Frequently Asked Questions

Each edition of the regulations is designed to improve safety levels in electrical installations and accommodate new technologies and equipment specifications from emerging trends. For example, EV charging, Type A RCDs, Prosumers installations etc.

Highlights from Amendment 2 include:

- Mandatory use of Arc Fault Detection Devices for socket outlet circuits in certain residential premises

- Transient over-voltage protection must be fitted in all installations, exceptions may be permitted where the owner opts out and accepts all consequences and losses

- Extended use of RCBOs in residential premises to avoid unwanted tripping

- A new chapter for Prosumers (those who produce their own electricity and consume from the grid)

- Updates to Appendix 6 and Chapter 64 for certification and reporting

Designers, specifiers and installers need to see the full content of Amendment 2 to understand how the changes may affect their business. For example, Type AC RCDs now have limited permitted applications and should not be used on any circuit or equipment with any electronic components.

It may be necessary to review designs and specifications in order to ensure full compliance.

AFDDs are mandated for socket outlet circuits (up-to 32A rating) in high risk residential buildings, in homes in multiple occupation, in purpose built student accommodation, and in care homes. AFDDs are also recommended for socket outlet circuits (up-to 32A rating) in all other premises.

Electrium AFDDs are easy to install. They are all single module devices, same size as an MCB. They fit into regular consumer units. Take up only one way each, and do not require any special assembly processes or special enclosures. The installation process is the same as it is for an RCBO.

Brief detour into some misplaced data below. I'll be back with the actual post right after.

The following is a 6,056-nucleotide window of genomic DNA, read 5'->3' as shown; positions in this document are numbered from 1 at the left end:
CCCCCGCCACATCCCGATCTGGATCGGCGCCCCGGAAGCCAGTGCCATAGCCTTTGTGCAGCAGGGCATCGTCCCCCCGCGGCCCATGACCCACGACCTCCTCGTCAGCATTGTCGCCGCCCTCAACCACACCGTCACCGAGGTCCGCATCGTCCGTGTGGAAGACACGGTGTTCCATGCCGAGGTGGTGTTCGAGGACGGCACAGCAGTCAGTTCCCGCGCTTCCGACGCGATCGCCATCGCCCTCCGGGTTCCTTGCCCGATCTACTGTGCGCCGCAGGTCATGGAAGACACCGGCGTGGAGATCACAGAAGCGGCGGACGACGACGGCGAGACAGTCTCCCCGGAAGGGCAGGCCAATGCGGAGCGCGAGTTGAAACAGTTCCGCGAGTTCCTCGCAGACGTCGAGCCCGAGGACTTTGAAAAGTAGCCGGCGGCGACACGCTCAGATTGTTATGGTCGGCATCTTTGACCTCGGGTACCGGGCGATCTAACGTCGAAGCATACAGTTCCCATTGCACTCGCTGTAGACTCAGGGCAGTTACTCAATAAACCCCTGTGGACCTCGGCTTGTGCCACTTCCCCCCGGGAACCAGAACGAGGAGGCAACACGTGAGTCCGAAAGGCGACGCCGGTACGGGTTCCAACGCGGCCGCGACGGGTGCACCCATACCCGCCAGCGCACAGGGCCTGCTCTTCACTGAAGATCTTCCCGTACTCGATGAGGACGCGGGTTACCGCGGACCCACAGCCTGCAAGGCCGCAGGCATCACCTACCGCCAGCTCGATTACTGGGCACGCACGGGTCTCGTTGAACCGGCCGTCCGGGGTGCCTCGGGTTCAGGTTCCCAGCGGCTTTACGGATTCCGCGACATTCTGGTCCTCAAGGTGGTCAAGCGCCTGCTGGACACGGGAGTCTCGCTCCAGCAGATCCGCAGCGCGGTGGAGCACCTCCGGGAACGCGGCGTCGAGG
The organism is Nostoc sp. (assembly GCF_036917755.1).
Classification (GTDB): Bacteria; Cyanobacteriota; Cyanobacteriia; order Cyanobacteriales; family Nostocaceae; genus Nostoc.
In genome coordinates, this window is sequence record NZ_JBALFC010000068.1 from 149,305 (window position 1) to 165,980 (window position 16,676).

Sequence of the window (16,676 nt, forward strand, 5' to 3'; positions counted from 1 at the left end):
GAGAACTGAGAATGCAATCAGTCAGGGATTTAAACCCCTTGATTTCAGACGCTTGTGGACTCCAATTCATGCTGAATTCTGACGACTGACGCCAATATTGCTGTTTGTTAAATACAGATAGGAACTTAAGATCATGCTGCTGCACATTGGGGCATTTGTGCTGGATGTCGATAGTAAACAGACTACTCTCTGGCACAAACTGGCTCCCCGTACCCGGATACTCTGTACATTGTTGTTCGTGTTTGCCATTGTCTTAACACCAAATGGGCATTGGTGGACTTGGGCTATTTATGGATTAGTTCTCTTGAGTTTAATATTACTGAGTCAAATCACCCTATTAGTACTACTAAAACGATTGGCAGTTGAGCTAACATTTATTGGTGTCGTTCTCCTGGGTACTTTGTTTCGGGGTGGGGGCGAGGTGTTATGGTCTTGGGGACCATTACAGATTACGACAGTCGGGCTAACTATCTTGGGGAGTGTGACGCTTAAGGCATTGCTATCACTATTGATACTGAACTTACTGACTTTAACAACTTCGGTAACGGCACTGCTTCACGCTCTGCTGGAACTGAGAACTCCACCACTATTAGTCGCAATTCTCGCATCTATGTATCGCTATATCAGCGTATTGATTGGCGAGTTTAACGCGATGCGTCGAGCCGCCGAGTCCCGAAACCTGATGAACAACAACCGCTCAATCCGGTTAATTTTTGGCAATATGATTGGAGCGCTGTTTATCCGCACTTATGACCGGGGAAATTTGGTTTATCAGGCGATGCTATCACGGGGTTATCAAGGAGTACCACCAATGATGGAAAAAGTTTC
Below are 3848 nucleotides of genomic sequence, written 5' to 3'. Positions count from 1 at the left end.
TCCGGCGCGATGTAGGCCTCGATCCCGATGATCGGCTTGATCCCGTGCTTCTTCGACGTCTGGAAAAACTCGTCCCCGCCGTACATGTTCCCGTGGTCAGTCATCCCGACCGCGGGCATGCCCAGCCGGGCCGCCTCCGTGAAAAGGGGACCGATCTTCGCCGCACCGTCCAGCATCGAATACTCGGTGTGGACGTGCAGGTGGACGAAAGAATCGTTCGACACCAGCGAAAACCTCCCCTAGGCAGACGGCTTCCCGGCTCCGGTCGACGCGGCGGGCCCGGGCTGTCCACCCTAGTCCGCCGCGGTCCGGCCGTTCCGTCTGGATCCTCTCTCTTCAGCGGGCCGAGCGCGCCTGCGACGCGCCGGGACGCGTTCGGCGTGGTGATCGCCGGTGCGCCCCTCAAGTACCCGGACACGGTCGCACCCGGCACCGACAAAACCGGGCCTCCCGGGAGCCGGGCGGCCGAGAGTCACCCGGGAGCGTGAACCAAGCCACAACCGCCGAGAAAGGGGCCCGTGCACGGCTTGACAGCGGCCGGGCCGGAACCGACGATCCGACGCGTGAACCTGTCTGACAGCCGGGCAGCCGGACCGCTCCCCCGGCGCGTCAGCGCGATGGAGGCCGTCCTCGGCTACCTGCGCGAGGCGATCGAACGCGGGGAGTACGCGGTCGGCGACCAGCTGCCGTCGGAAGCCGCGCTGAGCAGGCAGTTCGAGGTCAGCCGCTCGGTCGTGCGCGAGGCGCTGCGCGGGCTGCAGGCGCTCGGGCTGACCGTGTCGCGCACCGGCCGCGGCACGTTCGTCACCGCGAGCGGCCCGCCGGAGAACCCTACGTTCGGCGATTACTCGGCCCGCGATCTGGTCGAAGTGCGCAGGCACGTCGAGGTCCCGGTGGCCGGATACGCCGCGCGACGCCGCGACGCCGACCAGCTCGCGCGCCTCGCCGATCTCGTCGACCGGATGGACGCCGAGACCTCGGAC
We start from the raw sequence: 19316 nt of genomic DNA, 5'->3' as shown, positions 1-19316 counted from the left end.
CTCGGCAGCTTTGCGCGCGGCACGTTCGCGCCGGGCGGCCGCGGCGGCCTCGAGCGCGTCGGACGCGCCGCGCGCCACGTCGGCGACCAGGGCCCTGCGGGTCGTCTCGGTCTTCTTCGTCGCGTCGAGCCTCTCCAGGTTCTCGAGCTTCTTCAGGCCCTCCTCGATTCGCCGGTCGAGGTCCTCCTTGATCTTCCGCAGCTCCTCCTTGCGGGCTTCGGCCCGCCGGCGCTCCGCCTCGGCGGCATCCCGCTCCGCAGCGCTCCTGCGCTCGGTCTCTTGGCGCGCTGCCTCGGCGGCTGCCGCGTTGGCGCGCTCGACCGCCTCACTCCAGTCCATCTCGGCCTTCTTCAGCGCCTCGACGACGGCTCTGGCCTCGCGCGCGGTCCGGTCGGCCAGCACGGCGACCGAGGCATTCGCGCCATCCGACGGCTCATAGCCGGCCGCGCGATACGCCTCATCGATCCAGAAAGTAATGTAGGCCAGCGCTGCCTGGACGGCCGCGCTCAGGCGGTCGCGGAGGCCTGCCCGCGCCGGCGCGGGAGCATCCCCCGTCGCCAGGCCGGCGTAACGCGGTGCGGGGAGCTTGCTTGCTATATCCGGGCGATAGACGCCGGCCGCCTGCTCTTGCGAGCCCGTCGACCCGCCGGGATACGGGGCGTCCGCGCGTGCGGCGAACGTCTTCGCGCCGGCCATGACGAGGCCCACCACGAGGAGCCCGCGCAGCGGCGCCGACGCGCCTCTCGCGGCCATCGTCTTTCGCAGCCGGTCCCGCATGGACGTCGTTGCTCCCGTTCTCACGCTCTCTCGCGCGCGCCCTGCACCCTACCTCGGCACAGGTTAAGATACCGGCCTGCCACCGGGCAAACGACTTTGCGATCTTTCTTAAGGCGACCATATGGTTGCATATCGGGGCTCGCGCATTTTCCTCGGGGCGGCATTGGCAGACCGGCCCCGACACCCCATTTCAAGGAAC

Installing & testing Electrium AFDDs is simple, the installation process is already familiar to installers because it’s the same process that installers have been using for RCBOs for decades. The device clips onto the DIN rail, it’s then connected to the busbar, the neutral lead is connected to the neutral bar, and the circuit cables are connected to the device. It’s as simple as that.

Testing of the device is also easy, when the device is first powered up it runs an automatic self-test function and will repeat its self-test function every 15 hours. The RCBO element is tested in the same was as any RCD / RCBO, by pressing the test button, or with an RCD tester.

There’s an added benefit too from the two pole switching mechanism, there’s no need to disconnect the circuit cables to carry out Insulation & Resistance testing during EICRs. Simply switch the device off and carry out your tests.

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